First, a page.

This model of the Carrera is covered on Hodinkee and Monochrome.

February 2021 — Hodinkee “Dato” Carrera (CBK221D) — 250 watches. Heuer first offered the “45 Dato” in 1966, but it was the second execution with the black dial from 1968 that became the collectors’ favorite. This Carrera featured a date window at 9 o’clock and a single white register for chronograph minutes at 3 o’clock, giving the watch an asymmetrical “cyclops” look. Hodinkee didn’t stray far from the original, except that the minute recorder now has a capacity of 30 minutes (rather than 45 minutes), with the hour recorder of the Heuer 02 movement being deleted.

Here is the introduction on Hodinkee.

May 2021 — Teal Dial (CBK221F) — 500 Pieces. The color schemes of the first seven versions of the Glassbox Carrera chronographs had stayed within the four corners of the Heuer heritage portfolio — silver / white, black and blue (for the Skipper). With the use of a teal dial for the eight model, TAG Heuer showed that the Glassbox Carrera could move beyond this historic portfolio, to incorporate colors that are enjoying current popularity.

Gear Patrol offered its review of this model.

July 2022 — Red Dial (CBKTBD) — 600 Pieces. Once you make the teal model, you might as well go all the way with the deep red Glassbox Carrera. TAG Heuer had previously used this deep red to capture the passion of racing (for example, in one of the Monaco chronographs that it issued in 2019), making it a natural for the Carrera.

See our introduction and album OnTheDash.

January 2023 — 60th Anniversary “Panda” — 600 Pieces. Many collectors would suggest that TAG Heuer saved the best for the last, marking the 60th anniversary of the Carrera with a homage to one of the “grails” of the vintage universe, the Reference 2447 SN “Panda”. This original “Panda” version of the Carrera dates from 1968, when Heuer introduced contrasting dials (Panda and reverse Panda), and also an update of the dials and hands of the three-register Carrera. This Glassbox Carrera comes close to being a one-to-one copy of the original model, the easiest telltales of the new 60th Anniversary Carrera being the darker registers and the style of the “Swiss” printed at the bottom of the dial, along with the Glassbox crystal, of course.

See our OnTheDash posting for dozens of photos showing the 60th Anniversary “Panda” Carrera and its heritage predecessors.

Putting the First Generation into Perspective

Heuer produced the first generation of Carrera chronographs from 1963 until 1969, at which time the automatic models in their C-Shape cases took over the Carrera catalog. After a decade with no Carreras, in 1996, TAG Heuer created the first re-issues of the Carrera, with near one-to-one copies of some of the original models from the 1960s, with their round cases and unique angular lugs.

From this first re-issue in 1996 through 2023, TAG Heuer has offered almost 400 different versions of the Carrera chronograph, but it was only with the 10 Glassbox Carrera chronographs, spread over the period from 2015 through 2023, that we saw a sustained initiative to capture the best versions of the original vintage models. These 10 Glassbox chronographs covered a wide variety of models, from the near identical copies of the 1960s models (Reference 2447 S and 2447 SN) to the whimsical and “what if?” approaches of the Blue Dreamer and Montreal models. Looking at the 10 models as a group, we see three basic categories — the black and white; the “Datos” and their derivatives (Skipper and Blue Dreamer); and the colorful ones, Montreal, Teal and Red.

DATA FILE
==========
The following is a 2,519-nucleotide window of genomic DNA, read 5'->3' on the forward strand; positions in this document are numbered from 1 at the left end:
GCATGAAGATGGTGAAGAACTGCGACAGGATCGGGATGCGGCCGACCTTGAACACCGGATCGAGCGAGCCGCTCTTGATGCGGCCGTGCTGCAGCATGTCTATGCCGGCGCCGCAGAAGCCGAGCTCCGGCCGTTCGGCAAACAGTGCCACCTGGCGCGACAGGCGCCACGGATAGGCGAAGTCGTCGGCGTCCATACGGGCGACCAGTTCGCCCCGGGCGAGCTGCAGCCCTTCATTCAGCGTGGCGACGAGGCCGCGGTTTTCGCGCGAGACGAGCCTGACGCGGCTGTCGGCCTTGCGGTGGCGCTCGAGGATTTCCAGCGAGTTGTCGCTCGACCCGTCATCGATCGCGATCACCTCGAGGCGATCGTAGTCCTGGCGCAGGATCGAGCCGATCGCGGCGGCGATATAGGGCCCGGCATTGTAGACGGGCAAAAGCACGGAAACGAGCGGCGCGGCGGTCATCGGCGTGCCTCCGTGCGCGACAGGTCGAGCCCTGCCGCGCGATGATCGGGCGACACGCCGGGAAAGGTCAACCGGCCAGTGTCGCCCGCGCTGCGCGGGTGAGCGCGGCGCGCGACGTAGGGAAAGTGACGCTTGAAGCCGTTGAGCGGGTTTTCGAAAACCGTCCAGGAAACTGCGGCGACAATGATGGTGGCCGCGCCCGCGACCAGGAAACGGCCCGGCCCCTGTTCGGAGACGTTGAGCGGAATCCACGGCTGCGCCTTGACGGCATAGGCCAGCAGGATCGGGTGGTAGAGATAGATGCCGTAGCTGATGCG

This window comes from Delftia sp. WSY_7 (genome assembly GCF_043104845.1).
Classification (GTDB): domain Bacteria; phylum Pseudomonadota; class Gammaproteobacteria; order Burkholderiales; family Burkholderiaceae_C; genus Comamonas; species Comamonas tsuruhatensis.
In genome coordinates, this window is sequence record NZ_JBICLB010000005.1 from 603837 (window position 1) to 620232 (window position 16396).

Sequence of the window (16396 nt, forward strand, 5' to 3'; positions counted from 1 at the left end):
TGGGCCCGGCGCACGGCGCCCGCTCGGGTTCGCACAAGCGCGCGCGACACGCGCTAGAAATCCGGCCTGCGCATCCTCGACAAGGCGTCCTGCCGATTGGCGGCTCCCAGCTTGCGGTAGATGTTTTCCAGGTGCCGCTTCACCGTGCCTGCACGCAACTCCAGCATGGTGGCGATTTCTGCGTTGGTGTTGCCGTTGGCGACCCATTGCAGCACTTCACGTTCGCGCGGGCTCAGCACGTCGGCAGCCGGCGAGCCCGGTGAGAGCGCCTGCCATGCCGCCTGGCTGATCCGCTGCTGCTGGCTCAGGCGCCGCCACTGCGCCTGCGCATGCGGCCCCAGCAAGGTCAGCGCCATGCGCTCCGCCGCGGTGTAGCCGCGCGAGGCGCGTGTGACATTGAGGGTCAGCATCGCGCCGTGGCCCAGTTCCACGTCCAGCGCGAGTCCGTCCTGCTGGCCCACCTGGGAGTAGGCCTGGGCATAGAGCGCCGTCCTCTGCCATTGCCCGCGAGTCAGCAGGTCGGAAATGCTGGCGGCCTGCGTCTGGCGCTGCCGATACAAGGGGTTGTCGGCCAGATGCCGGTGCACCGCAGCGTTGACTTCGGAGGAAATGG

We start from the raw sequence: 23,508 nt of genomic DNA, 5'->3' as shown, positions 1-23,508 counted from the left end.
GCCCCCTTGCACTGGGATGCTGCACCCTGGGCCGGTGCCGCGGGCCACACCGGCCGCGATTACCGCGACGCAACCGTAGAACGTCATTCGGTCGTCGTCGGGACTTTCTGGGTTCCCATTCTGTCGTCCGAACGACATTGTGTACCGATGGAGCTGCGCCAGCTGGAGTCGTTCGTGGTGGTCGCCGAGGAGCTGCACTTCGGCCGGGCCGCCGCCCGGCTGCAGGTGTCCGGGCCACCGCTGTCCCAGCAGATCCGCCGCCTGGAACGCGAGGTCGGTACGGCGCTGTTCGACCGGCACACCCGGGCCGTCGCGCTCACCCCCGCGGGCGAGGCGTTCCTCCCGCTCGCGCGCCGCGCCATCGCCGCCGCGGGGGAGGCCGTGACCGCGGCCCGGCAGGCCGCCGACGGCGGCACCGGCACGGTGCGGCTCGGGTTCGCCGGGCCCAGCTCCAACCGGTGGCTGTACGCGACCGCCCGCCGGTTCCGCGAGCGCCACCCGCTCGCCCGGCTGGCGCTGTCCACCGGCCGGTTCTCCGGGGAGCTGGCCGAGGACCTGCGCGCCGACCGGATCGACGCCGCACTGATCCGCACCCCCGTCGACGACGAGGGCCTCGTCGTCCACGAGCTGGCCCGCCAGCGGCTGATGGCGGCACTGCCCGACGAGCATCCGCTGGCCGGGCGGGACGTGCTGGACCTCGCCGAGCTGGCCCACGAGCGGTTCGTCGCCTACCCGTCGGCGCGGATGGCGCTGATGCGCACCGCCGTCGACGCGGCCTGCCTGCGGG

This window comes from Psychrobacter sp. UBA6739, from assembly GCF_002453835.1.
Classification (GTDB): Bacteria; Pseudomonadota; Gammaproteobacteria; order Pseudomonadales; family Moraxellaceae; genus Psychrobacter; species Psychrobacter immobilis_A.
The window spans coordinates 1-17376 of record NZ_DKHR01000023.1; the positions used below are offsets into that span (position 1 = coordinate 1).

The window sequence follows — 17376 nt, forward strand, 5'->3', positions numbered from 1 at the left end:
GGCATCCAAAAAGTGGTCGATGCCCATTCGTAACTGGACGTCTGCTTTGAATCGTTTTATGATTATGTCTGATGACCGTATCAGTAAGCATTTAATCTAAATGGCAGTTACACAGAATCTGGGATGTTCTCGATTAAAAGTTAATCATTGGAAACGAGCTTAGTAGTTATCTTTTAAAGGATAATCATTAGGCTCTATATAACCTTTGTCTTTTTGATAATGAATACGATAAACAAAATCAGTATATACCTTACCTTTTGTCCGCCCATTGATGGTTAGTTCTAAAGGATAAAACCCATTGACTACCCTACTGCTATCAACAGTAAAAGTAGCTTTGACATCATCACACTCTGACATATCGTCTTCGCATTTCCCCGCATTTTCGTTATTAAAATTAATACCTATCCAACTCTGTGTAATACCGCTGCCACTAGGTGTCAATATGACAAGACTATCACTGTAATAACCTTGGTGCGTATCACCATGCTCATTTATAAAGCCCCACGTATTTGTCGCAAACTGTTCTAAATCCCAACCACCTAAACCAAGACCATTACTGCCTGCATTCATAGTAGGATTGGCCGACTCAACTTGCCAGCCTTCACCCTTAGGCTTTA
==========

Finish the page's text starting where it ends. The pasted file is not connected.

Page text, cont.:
All 10 of the First Generation Glassbox models were limited editions, with production runs ranging from 100 samples up to 1,860 samples. In total, approximately 6,000 chronographs were offered, over the eight years of this First Generation. Considered together, these first 10 Glassbox models established that a 39 millimeter case, with a domed sapphire crystal, and TAG Heuer’s Heuer 02 movement would provide an excellent platform to pay tribute to the best of Heuer’s heritage models, along with some more daring, outside-the-box models. Most of the First Generation Glassbox models sold out quickly and continue to sell at a premium, above their list prices.

In March 2023, TAG Heuer launched the “Second Generation” of the Glassbox Carrera. As shown below, the Second Generation Glassbox Carrera differs significantly from the First Generation, primarily in the construction of its crystal. Both cases are 39 millimeters across the dial, but in the Second Generation models, there is no bezel, so the crystal is “stretched” to reach all the way across the dial and down to the mid-case. This gives the new Carrera an entirely different look from the First Generation, which has a traditional bezel atop the mid-case, with the crystal covering less territory.

In only 10 months, TAG Heuer has introduced a total of nine models of the Second Generation Glassbox Carrera — five of them in a 39 millimeter case and and four of them in a 42 millimeter case. It is significant that other than two of the 42 millimeter models offered in a collaboration with Porsche, all these Glassbox Carrera models are not limited edition watches. They will be included in the TAG Heuer catalog and available broadly, meaning that you won’t have to be an “insider” or pay a premium above the retail price to acquire these watches.

Perhaps we should think of the first generation Glassbox Carreras as an intermittent “research and development” project, during which TAG Heuer considered exactly what this collection of watches should be. The 39 millimeter case proved to be popular; colors and complications could be derived from the “classics” of Heuer’s vintage portfolio or created for imaginary characters of the past or future; most importantly, the crystal would be the lens through which all this would be viewed. With this, the first generation of Glassbox Carrera chronographs has paved the way for the second generation, and over the past year TAG Heuer has been rolling out these new Carreras with speed and confidence.

With this, I believe that we can say “mission accomplished” for the First Generation TAG Heuer Glassbox Carrera chronographs. In our next posting, we will begin to take a closer look at the Second Generation Glassbox Carrera, starting with the very distinctive “glass” that covers the “box.”

Jeff Stein
February 5, 2024